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Rewards offered for toy firearms
By KYLA K. WILSON
© St. Petersburg Times, published July 29, 2000
SEMINOLE -- School shootings across the country have motivated anti-gun organizations to push for more restrictions on firearms.
The efforts have even trickled down to toy guns. Toy gun trade-ins, in which children turn in their toy guns for other toys, gift certificates or gifts, have sprung up across the country.
The Seminole Recreation Center will hold a toy gun trade-in from 11 a.m. to 2 p.m. Aug. 5. It's the second year for the event, which began after last year's school shooting in Littleton, Colo.
"We're trying to get them to play with other things, trying to get their minds off of guns," said Mark Johnson, recreation leader at the center and the event's organizer.
Johnson agrees with many anti-gun advocates who believe children who play with toys become desensitized to violence.
But Mark Krantz of Tampa, a certified gun instructor for the National Rifle Association and a vocational mechanics teacher at H.B. Plant Senior High School in Tampa, said toy guns do not promote violence.
He said there was far less gun violence in the past, when guns were more common.
As a youth, "I could walk into a hardware and purchase a gun," said Krantz, who is 47. "A lot of kids brought their guns to school (for hunting after school), and there wasn't a problem with school shootings."
He said school shootings are tragic but make up a very small percentage of gun-related child deaths.
"I think people put these programs on because they are misinformed," he said. "You look at the overall picture; it's not tied to kids who play with guns. I can't see how toy gun trades will have a positive impact."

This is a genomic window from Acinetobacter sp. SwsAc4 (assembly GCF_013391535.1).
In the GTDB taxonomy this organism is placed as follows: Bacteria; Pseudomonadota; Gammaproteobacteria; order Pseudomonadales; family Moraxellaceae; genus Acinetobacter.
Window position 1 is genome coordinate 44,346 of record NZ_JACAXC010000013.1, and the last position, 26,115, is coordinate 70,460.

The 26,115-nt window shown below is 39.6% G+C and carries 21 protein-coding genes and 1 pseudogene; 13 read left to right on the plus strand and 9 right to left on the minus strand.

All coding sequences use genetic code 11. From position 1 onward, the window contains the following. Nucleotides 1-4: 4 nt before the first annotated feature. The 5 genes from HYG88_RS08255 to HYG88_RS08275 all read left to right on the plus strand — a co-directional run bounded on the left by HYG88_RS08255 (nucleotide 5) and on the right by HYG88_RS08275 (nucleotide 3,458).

A study by the Children's Defense Fund found that 306 children died from accidental shootings in 1997. The number of accidental gun shooting deaths decreased from 1993 to 1997. The CDF has not done studies that correlate toy guns to gun violence. However, Jill Ward, violence and prevention youth development coordinator, thinks that toy gun trade-ins will help decrease gun violence among children.
"Something like that raises public awareness of what these kinds of guns are teaching our children," Ward said. "We support anything that draws attention to gun violence and encourages children to spend time doing something that does not replicate violence."
Last year, about 30 children participated in the toy-gun trade-in at the Seminole Recreation Center; about 75 toy guns were collected. Johnson said he thinks this year they will collect more.
"This time we are having more events centered around the event and hopefully more kids will be participating," Johnson said.
Children will be able to trade in their guns for a gift bag full of coupons, comic books and baseball cards. For every toy gun turned in, a child will get a raffle ticket for Devil Rays tickets. The center also will have a garage sale, soccer sign-ups and an appearance by Raymond, the mascot for the Tampa Bay Devil Rays, who will sign autographs starting at 1 p.m.
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